An editorial published in Creston Valley Advance in June, alleged that Canadian Prime Minister Justin Trudeau groped a reporter at a music festival in British Columbia in 2000.
In the editorial, believed to be written by the reporter identified as Rose Knight, Knight felt “blatantly disrespected”. The editorial also alleged that Trudeau, after the incident said: “I’m sorry. If I had known you were reporting for a national paper, I never would have been so forward.”
Knight has said that she’ll not pursue the incident further. Her statement comes a day after Trudeau noted that the had apologised and said he was very confident he did not act inappropriately.
“The incident referred to in the editorial did occur, as reported. Mr Trudeau did apologise the next day,” The Guardian quoted Knight as saying.
Knight, in a statement said: “I did not pursue the incident at the time and will not be pursuing the incident further. The debate, if it continues, will continue without my involvement,” adding that she refrained from speaking on the matter initially to protect her and her family’s privacy.
Trudeau had earlier told reporters he did not remember any “negative interactions” but on Thursday, stated that he had apologised.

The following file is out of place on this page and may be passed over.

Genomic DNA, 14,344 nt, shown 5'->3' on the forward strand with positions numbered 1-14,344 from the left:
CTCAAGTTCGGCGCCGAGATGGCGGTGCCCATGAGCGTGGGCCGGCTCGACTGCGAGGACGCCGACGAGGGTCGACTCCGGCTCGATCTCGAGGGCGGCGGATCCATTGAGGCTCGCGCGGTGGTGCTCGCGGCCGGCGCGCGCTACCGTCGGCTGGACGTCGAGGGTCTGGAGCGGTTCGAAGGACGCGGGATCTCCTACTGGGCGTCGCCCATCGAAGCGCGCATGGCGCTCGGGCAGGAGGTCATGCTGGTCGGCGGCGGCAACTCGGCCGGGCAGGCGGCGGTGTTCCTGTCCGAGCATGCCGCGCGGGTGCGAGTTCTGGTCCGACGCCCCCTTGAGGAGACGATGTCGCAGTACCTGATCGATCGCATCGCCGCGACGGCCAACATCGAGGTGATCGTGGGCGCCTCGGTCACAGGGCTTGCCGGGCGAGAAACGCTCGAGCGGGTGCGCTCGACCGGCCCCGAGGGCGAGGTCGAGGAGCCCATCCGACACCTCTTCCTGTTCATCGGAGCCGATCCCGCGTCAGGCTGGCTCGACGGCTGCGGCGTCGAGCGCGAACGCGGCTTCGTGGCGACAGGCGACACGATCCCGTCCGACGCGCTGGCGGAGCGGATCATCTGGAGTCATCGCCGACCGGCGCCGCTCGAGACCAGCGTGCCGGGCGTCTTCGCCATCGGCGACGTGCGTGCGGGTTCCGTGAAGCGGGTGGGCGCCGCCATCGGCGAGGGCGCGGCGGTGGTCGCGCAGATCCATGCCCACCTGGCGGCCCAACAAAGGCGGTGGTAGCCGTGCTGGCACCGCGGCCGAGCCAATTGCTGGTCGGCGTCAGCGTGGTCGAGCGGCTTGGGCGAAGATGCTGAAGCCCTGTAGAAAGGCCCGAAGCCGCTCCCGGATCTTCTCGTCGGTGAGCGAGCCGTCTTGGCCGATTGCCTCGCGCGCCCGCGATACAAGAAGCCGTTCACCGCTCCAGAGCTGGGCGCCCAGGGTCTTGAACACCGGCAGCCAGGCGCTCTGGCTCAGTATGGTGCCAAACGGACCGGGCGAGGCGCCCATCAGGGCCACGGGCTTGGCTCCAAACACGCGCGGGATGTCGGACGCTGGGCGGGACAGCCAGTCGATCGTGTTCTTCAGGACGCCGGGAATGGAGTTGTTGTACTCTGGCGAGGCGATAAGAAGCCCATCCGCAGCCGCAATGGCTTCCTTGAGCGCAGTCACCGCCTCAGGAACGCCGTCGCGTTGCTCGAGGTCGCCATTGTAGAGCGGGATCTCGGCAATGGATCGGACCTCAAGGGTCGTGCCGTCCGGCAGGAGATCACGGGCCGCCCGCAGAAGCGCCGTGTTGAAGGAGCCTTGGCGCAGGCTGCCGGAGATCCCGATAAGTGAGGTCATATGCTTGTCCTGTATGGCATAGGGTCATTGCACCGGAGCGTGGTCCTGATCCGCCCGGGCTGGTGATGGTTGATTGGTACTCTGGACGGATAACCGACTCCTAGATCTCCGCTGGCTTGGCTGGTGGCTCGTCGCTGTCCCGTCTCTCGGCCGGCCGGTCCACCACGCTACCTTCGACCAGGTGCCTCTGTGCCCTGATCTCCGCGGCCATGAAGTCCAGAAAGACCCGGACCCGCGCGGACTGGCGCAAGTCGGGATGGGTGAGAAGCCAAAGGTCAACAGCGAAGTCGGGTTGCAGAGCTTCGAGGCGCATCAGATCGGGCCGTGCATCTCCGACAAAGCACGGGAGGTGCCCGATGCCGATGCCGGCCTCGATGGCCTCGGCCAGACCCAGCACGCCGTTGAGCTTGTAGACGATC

Addressing the issue, Trudeau said: “I’ve been reflecting very carefully on what I remember from that incident almost 20 years ago. I do not feel that I acted inappropriately in any way. But I respect the fact that someone else might have experienced that differently.”
On why he apologised to Knight, Trudeau said: “If I apologised later, it would be because I sensed that she was not entirely comfortable with the interaction that we had,” adding that he “apologised in the moment.”
Trudeau said the allegation is part of an “awakening” going on in the society. Trudeau added:
I don’t want to speak for her, I don’t want to presume how she feels now. I’m responsible for my side of the interaction, which certainly – as I said – I don’t feel was in anyway untoward.
But at the same time, this lesson that we are learning – and I’ll be blunt about it – often a man experiences an interaction as being benign, or not inappropriate, and a woman, particularly in a professional context can experience it differently. And we have to respect that, and reflect on it.
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